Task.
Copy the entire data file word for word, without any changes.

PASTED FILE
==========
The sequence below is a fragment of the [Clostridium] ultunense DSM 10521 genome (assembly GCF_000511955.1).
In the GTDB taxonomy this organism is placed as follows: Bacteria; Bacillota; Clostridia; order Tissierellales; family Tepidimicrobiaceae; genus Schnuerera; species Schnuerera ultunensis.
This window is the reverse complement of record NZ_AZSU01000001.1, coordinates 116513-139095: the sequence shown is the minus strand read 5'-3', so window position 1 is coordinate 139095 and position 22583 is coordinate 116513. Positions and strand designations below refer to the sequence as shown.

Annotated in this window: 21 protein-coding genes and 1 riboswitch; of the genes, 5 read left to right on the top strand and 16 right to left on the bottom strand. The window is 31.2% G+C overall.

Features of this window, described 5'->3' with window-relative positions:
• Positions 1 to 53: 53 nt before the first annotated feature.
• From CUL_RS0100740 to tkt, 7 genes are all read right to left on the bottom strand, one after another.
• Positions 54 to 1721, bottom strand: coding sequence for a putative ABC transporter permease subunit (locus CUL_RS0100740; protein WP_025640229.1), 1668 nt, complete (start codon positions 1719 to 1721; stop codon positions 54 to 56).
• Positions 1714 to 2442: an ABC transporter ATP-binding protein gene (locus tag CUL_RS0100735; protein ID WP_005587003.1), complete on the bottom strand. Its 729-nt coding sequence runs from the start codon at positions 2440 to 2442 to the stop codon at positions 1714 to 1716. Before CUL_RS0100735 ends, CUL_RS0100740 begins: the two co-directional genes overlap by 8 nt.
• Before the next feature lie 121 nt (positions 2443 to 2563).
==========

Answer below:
The sequence below is a fragment of the [Clostridium] ultunense DSM 10521 genome (assembly GCF_000511955.1).
In the GTDB taxonomy this organism is placed as follows: Bacteria; Bacillota; Clostridia; order Tissierellales; family Tepidimicrobiaceae; genus Schnuerera; species Schnuerera ultunensis.
This window is the reverse complement of record NZ_AZSU01000001.1, coordinates 116513-139095: the sequence shown is the minus strand read 5'-3', so window position 1 is coordinate 139095 and position 22583 is coordinate 116513. Positions and strand designations below refer to the sequence as shown.

Annotated in this window: 21 protein-coding genes and 1 riboswitch; of the genes, 5 read left to right on the top strand and 16 right to left on the bottom strand. The window is 31.2% G+C overall.

Features of this window, described 5'->3' with window-relative positions:
• Positions 1 to 53: 53 nt before the first annotated feature.
• From CUL_RS0100740 to tkt, 7 genes are all read right to left on the bottom strand, one after another.
• Positions 54 to 1721, bottom strand: coding sequence for a putative ABC transporter permease subunit (locus CUL_RS0100740; protein WP_025640229.1), 1668 nt, complete (start codon positions 1719 to 1721; stop codon positions 54 to 56).
• Positions 1714 to 2442: an ABC transporter ATP-binding protein gene (locus tag CUL_RS0100735; protein ID WP_005587003.1), complete on the bottom strand. Its 729-nt coding sequence runs from the start codon at positions 2440 to 2442 to the stop codon at positions 1714 to 1716. Before CUL_RS0100735 ends, CUL_RS0100740 begins: the two co-directional genes overlap by 8 nt.
• Before the next feature lie 121 nt (positions 2443 to 2563).